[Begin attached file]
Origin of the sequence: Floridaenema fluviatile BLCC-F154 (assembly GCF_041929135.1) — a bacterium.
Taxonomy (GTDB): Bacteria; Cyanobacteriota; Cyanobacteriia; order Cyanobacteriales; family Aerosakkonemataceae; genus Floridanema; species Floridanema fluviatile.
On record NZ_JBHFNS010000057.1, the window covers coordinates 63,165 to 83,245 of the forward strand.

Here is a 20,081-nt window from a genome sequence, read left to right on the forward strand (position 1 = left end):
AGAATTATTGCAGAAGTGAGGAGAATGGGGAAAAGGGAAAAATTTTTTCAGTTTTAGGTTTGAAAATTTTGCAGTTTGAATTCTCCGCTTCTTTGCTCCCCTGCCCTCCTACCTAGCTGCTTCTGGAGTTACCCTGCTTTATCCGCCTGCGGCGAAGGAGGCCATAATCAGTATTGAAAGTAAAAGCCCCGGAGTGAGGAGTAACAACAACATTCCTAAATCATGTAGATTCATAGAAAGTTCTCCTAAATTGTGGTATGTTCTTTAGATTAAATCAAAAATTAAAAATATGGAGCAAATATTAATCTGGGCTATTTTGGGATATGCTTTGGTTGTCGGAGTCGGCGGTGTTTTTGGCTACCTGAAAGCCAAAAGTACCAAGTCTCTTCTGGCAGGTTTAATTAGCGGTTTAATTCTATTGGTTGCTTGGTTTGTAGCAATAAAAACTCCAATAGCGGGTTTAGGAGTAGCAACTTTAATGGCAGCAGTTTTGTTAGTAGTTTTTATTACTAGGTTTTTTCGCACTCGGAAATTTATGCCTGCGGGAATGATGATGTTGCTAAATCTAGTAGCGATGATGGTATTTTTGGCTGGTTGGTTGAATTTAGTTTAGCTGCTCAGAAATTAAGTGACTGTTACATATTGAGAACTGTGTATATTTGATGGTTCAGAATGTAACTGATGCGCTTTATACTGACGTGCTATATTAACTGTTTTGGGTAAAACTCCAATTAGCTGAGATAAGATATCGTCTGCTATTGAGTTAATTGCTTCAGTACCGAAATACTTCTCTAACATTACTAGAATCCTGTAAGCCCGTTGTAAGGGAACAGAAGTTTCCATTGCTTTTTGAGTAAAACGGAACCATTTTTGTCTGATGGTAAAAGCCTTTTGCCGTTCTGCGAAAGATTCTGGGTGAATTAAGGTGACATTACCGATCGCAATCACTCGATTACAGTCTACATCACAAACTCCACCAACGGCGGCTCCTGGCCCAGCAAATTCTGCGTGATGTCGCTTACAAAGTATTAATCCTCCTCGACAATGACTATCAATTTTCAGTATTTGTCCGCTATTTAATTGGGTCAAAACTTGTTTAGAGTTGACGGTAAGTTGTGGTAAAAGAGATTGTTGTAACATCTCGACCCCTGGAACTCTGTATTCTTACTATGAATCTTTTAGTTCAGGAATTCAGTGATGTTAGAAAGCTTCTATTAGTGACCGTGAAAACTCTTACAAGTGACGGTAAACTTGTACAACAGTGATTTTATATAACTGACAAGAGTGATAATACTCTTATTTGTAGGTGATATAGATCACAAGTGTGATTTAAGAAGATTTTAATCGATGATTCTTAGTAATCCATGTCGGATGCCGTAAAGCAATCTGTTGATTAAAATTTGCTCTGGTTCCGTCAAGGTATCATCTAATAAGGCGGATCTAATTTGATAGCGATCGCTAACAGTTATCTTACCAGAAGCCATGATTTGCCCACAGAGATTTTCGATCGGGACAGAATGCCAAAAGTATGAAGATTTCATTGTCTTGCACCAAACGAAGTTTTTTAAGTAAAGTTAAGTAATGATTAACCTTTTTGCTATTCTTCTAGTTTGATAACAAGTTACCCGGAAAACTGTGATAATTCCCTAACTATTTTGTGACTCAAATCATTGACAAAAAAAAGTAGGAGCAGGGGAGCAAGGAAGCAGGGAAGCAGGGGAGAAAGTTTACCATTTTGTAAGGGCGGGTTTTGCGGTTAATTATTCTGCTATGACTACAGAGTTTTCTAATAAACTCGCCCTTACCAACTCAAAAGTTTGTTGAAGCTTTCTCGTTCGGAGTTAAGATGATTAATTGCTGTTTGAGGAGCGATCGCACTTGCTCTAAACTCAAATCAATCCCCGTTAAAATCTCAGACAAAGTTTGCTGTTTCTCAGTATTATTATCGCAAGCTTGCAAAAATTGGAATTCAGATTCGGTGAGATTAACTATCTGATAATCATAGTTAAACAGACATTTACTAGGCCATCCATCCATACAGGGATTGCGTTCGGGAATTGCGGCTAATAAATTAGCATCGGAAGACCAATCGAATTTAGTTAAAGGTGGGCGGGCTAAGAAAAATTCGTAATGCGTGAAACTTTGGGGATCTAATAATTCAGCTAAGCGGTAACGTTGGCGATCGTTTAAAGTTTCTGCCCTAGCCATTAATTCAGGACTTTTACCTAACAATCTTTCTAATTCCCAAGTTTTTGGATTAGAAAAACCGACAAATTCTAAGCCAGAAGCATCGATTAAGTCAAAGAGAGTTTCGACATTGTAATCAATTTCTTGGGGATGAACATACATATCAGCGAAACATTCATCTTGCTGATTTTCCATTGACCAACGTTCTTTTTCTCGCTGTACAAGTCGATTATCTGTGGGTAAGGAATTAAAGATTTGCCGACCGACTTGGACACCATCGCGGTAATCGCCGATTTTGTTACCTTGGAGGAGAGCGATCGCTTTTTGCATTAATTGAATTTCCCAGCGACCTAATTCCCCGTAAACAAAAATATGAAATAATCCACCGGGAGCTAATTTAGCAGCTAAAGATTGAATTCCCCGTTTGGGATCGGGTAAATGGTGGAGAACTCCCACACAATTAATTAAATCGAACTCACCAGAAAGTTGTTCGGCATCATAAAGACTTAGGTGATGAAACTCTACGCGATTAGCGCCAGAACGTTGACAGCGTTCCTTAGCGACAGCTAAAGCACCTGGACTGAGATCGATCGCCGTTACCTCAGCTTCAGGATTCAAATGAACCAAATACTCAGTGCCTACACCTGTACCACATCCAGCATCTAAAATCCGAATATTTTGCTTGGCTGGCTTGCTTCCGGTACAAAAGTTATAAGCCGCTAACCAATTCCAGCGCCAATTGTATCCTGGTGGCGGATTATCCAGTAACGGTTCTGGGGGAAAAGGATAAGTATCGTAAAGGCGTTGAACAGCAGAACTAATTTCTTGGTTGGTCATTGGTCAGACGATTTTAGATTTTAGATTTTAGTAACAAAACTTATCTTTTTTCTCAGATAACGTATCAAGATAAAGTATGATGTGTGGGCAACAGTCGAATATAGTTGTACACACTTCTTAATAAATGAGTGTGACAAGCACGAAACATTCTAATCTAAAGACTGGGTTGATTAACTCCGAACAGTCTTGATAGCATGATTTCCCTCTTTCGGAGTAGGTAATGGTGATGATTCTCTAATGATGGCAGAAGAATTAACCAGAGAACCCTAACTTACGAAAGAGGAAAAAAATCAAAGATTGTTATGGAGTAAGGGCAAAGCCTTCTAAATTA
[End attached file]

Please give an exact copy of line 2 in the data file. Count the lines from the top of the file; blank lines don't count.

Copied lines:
Taxonomy (GTDB): Bacteria; Cyanobacteriota; Cyanobacteriia; order Cyanobacteriales; family Aerosakkonemataceae; genus Floridanema; species Floridanema fluviatile.